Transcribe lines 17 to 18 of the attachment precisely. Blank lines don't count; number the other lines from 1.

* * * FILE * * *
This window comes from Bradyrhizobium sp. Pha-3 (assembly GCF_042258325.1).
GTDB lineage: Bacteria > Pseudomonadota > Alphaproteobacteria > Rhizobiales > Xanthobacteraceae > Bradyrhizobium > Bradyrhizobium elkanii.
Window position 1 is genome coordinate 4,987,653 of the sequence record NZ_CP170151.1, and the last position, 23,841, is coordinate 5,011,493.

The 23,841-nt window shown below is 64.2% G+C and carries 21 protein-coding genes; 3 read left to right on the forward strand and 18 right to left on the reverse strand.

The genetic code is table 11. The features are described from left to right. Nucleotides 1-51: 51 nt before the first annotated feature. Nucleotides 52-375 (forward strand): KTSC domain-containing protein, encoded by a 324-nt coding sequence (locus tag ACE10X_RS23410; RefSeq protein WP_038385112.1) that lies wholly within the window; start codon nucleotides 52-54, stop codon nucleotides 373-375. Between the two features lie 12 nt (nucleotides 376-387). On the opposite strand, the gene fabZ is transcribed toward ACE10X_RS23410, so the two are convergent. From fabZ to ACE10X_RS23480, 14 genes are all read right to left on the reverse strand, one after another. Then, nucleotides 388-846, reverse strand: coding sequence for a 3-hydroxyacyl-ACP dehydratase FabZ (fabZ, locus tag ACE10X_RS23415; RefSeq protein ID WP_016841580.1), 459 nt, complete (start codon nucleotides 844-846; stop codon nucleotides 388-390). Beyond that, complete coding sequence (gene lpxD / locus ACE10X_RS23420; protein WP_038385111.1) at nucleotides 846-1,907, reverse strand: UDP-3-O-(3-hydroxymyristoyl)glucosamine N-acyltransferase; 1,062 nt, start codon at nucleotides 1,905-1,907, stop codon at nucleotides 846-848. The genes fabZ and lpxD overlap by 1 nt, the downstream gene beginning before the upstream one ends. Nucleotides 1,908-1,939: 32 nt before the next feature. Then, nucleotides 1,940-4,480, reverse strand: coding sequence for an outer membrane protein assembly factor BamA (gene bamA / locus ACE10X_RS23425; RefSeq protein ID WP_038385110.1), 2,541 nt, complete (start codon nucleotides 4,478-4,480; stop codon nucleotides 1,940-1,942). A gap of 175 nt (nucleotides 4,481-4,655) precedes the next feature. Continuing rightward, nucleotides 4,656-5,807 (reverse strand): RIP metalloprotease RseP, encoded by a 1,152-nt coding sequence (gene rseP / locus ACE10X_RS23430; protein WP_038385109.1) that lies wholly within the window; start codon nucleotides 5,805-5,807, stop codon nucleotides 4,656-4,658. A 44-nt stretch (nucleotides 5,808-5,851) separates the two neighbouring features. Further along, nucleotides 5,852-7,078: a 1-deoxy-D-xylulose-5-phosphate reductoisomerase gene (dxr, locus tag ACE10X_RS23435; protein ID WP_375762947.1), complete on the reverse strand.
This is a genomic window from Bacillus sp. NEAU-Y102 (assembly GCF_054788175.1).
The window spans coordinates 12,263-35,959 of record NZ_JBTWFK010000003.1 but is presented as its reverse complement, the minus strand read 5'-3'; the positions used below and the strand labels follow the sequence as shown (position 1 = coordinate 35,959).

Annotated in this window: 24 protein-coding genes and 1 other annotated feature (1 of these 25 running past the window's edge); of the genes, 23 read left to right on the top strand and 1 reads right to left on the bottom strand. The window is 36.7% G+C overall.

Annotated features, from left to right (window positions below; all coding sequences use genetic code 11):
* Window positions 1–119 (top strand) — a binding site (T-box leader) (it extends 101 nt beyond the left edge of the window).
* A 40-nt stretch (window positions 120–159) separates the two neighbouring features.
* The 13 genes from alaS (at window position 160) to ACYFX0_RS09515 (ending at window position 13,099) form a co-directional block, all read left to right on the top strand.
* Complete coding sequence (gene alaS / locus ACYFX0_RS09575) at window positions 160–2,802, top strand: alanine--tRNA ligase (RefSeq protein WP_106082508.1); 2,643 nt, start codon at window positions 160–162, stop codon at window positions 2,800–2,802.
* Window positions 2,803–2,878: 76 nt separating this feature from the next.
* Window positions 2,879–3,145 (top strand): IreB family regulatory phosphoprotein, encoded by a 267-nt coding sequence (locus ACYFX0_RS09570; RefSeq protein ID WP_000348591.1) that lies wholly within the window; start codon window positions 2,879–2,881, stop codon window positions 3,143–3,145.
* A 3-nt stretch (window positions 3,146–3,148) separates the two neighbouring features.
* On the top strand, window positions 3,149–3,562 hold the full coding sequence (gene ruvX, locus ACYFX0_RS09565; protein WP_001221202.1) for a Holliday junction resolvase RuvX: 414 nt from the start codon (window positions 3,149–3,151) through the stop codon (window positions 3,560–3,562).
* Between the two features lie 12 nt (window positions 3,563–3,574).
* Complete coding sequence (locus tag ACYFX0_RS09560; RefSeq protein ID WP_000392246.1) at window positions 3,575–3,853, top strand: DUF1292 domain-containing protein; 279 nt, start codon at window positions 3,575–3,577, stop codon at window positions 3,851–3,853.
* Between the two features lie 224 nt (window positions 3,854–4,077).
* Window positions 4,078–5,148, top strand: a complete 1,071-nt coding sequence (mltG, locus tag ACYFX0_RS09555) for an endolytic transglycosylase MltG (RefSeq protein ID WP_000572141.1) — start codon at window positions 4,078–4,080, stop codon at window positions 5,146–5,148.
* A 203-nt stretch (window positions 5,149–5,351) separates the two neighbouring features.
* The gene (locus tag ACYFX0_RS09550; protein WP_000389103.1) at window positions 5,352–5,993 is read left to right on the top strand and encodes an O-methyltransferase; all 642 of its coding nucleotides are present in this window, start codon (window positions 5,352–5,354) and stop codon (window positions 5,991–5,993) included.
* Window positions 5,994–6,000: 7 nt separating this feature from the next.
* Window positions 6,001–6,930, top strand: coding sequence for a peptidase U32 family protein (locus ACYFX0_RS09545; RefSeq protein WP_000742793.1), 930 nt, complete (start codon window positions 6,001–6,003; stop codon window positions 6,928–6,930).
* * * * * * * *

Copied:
* On the top strand, window positions 3,149–3,562 hold the full coding sequence (gene ruvX, locus ACYFX0_RS09565; protein WP_001221202.1) for a Holliday junction resolvase RuvX: 414 nt from the start codon (window positions 3,149–3,151) through the stop codon (window positions 3,560–3,562).
* Between the two features lie 12 nt (window positions 3,563–3,574).